When does that typically begin happening for children? Lots of theory and research. If there’s any agreement, it’s that certain cognitive and emotional abilities must develop first. As a practical and sanity-preserving matter, serving in a community will be more successful after children understand the concepts of going away and returning. Here, I’m thinking about service activities where families may sign up to participate but then family members are separated by age to do different things. Could be disastrous for children who are not yet emotionally equipped for time and tasks away from parents or siblings.

As for family structure, the work demands of adults might make it difficult for an entire family to participate together every time. This is one reason I include information about service-oriented vacations or at least building deliberate acts of kindness into family getaways. I absolutely do not recommend service-oriented vacations for families that include members still healing from forced mission trips.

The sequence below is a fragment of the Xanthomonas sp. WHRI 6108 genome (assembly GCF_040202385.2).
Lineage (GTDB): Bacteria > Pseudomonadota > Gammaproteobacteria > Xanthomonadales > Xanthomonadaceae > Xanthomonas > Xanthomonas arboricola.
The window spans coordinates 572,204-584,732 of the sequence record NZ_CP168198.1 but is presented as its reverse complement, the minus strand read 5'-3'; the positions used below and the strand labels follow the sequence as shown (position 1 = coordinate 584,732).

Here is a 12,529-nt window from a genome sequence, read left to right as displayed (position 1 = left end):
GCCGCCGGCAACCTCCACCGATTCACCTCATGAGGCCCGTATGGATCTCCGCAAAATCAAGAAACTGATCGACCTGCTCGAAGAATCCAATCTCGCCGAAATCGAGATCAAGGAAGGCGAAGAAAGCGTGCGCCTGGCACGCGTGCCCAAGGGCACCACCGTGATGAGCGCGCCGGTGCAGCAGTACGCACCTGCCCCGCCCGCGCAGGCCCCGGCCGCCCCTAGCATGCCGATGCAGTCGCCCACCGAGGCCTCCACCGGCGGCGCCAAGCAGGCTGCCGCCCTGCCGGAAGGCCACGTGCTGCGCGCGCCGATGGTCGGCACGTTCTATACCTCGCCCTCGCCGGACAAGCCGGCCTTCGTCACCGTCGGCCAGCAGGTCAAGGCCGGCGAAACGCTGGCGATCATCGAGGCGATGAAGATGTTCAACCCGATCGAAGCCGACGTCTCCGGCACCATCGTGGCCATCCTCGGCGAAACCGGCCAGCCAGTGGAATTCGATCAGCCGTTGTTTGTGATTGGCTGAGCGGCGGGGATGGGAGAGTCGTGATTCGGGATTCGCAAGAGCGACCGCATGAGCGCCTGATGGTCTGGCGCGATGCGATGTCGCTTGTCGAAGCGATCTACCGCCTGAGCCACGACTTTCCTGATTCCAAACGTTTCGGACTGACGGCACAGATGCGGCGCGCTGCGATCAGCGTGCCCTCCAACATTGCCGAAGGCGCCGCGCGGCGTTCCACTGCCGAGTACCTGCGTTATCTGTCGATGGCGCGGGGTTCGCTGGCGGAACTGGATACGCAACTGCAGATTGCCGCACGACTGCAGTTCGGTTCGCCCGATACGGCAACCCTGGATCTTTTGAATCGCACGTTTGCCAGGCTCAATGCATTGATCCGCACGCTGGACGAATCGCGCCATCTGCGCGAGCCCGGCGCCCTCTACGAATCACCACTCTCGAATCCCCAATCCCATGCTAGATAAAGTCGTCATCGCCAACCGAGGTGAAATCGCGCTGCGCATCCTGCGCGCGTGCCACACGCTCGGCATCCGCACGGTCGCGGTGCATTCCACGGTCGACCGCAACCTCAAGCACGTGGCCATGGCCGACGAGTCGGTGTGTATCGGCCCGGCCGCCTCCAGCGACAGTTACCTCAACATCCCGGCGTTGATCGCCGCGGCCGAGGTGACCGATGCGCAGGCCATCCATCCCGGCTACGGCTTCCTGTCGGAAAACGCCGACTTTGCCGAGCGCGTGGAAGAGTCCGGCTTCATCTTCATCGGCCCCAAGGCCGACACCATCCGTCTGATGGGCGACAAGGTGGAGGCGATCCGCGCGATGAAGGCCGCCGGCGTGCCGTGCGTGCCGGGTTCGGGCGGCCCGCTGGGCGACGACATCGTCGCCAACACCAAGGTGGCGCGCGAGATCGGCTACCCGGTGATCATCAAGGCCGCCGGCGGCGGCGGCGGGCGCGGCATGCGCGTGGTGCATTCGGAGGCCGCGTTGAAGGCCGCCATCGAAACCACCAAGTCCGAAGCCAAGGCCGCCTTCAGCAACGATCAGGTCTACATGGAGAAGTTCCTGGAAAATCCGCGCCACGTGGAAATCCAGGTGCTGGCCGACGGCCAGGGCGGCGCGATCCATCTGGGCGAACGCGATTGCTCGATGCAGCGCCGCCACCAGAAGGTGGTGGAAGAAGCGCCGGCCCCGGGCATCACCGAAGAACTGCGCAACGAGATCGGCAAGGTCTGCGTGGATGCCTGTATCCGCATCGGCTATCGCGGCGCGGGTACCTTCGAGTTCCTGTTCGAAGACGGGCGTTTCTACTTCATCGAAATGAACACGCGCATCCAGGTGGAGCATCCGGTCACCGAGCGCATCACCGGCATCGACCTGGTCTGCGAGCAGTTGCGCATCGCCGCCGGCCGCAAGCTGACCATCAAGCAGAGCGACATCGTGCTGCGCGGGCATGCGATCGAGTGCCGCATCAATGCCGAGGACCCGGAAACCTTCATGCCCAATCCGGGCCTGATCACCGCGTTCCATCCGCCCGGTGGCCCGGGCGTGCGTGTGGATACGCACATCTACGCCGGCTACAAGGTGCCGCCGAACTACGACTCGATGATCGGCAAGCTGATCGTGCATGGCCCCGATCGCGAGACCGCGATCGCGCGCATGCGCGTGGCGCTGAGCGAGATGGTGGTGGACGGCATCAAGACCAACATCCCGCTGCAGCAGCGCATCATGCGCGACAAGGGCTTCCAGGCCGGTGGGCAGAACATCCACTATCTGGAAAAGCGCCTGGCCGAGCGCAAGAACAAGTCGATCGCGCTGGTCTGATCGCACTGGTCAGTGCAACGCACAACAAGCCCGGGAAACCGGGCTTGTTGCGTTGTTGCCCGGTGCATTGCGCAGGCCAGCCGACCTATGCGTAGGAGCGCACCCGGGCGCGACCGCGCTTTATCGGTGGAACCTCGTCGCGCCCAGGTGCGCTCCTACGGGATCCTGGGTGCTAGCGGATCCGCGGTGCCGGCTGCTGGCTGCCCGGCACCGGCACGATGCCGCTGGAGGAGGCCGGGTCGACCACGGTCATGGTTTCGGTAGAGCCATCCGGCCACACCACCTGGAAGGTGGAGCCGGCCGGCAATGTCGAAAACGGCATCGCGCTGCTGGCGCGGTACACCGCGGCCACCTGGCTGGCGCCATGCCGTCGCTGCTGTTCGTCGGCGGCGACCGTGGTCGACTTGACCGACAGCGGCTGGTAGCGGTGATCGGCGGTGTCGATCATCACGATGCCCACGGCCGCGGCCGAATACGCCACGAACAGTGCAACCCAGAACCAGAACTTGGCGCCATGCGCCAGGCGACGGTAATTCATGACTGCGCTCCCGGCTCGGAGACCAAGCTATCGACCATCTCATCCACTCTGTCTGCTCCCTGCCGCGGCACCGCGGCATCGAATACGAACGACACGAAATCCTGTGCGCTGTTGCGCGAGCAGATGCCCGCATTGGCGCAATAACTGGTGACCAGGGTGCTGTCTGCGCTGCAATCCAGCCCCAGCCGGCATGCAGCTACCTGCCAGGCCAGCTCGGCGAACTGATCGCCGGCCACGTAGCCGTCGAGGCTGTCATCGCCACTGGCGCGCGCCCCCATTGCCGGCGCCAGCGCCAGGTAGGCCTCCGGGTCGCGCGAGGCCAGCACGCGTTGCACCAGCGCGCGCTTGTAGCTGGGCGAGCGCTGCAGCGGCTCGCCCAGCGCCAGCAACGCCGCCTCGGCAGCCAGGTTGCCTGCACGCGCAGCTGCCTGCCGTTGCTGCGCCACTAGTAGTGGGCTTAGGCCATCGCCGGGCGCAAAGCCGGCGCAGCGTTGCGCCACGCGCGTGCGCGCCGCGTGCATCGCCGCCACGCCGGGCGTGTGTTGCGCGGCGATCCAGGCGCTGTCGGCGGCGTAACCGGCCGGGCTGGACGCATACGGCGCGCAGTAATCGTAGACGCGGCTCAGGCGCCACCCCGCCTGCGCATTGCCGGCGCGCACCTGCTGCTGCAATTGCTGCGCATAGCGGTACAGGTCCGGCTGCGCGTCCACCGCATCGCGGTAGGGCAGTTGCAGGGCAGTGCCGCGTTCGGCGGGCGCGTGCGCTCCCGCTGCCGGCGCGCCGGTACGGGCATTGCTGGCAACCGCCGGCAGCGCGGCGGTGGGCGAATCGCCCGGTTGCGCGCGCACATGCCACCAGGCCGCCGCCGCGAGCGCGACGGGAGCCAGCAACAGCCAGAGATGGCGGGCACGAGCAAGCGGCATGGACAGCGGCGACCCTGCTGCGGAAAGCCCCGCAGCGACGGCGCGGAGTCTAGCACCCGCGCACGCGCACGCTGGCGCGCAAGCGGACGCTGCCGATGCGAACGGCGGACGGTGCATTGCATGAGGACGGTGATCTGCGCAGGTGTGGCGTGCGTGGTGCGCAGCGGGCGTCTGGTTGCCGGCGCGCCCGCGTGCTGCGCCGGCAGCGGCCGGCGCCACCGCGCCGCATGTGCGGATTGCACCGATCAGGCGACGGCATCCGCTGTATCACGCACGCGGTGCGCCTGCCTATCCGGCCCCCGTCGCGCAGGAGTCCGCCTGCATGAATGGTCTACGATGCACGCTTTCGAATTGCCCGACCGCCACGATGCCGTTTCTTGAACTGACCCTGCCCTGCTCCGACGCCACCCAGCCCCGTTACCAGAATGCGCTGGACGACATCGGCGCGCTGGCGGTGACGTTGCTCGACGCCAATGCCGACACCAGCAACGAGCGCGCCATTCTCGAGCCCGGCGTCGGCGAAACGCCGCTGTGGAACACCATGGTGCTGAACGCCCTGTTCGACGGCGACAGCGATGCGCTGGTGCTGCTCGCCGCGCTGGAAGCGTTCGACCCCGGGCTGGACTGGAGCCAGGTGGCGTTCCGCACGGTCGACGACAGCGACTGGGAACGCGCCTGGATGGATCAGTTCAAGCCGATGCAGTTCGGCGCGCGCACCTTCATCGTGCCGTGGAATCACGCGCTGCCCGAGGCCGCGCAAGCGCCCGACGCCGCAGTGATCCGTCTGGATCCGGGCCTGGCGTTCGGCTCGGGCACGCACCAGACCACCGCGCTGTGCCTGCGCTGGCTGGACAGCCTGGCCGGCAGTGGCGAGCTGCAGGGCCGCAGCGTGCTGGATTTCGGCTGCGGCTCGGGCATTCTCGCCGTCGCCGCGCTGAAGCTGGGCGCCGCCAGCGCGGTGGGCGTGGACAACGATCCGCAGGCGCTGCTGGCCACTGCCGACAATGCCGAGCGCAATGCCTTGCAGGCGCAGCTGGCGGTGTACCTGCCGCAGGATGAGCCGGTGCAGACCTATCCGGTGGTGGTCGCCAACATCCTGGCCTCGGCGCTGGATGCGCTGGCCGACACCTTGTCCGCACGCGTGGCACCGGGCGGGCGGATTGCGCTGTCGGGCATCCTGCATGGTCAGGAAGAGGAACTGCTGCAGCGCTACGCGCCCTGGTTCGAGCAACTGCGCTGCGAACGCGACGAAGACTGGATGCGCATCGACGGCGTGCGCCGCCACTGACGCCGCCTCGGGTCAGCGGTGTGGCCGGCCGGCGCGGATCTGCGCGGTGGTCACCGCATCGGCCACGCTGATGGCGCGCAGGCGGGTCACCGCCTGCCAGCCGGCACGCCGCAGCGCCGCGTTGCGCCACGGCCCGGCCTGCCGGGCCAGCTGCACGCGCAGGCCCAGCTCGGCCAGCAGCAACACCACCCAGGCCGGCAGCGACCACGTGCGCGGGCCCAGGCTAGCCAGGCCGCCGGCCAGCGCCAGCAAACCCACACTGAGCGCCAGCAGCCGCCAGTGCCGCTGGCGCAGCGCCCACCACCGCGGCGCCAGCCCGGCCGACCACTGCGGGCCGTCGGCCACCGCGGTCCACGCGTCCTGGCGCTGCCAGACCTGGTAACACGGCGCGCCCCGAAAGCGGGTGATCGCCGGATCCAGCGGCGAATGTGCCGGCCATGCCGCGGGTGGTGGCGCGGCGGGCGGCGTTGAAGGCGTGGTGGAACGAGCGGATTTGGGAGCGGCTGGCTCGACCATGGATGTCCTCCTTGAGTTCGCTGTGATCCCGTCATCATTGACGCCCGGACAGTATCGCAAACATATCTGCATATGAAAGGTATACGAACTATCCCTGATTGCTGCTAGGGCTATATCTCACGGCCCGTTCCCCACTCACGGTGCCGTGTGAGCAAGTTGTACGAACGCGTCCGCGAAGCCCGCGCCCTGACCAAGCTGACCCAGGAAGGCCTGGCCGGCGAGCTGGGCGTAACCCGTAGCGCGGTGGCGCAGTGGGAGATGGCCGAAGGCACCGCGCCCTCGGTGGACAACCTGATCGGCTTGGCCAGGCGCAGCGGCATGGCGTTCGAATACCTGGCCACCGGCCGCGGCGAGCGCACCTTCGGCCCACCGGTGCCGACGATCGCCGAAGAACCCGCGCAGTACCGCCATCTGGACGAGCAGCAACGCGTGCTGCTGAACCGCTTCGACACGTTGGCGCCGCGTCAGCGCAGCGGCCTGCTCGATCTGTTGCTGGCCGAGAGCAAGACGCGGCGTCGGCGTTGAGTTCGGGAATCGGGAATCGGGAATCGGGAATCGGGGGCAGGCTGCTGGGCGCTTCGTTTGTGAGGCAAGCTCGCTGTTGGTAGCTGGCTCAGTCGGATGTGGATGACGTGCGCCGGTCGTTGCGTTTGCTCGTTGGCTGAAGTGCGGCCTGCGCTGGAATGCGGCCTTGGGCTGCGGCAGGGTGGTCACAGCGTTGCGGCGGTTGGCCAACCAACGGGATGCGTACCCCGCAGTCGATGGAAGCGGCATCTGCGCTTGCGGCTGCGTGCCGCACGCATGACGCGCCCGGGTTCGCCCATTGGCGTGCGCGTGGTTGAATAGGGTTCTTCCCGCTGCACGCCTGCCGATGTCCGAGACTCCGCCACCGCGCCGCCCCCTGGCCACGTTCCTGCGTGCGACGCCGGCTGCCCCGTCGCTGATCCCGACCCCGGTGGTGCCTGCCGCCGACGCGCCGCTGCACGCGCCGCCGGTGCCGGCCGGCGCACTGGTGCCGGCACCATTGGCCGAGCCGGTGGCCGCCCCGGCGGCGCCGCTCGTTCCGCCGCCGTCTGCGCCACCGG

I do believe it’s not only appropriate but necessary for individuals to do their own thing in the world of service. In the context of family, parents would need to assess the maturity of their tweens and teens before sending them off as individuals for activities like neighborhood cleanups. They’ll also need to vet the activity’s sponsor and ensure that appropriate adult supervision is in place. Once all that is good-to-go, individual service activities are yet another way to build confidence as well as generosity of spirit.